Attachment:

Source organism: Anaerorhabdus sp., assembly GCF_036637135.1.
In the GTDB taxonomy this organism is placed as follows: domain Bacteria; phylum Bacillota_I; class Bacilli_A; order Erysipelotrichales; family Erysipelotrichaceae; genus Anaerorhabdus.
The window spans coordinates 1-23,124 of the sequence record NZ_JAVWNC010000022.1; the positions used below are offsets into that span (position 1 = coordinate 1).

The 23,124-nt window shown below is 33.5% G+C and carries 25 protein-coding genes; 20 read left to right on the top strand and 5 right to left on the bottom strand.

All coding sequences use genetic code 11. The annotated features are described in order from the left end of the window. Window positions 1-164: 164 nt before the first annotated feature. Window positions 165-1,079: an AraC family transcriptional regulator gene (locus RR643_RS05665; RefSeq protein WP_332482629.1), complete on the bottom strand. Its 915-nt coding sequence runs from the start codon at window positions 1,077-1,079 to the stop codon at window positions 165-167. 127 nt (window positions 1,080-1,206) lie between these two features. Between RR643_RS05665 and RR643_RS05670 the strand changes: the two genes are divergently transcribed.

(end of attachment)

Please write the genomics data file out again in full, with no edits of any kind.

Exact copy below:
Source organism: Anaerorhabdus sp., assembly GCF_036637135.1.
In the GTDB taxonomy this organism is placed as follows: domain Bacteria; phylum Bacillota_I; class Bacilli_A; order Erysipelotrichales; family Erysipelotrichaceae; genus Anaerorhabdus.
The window spans coordinates 1-23,124 of the sequence record NZ_JAVWNC010000022.1; the positions used below are offsets into that span (position 1 = coordinate 1).

The 23,124-nt window shown below is 33.5% G+C and carries 25 protein-coding genes; 20 read left to right on the top strand and 5 right to left on the bottom strand.

All coding sequences use genetic code 11. The annotated features are described in order from the left end of the window. Window positions 1-164: 164 nt before the first annotated feature. Window positions 165-1,079: an AraC family transcriptional regulator gene (locus RR643_RS05665; RefSeq protein WP_332482629.1), complete on the bottom strand. Its 915-nt coding sequence runs from the start codon at window positions 1,077-1,079 to the stop codon at window positions 165-167. 127 nt (window positions 1,080-1,206) lie between these two features. Between RR643_RS05665 and RR643_RS05670 the strand changes: the two genes are divergently transcribed.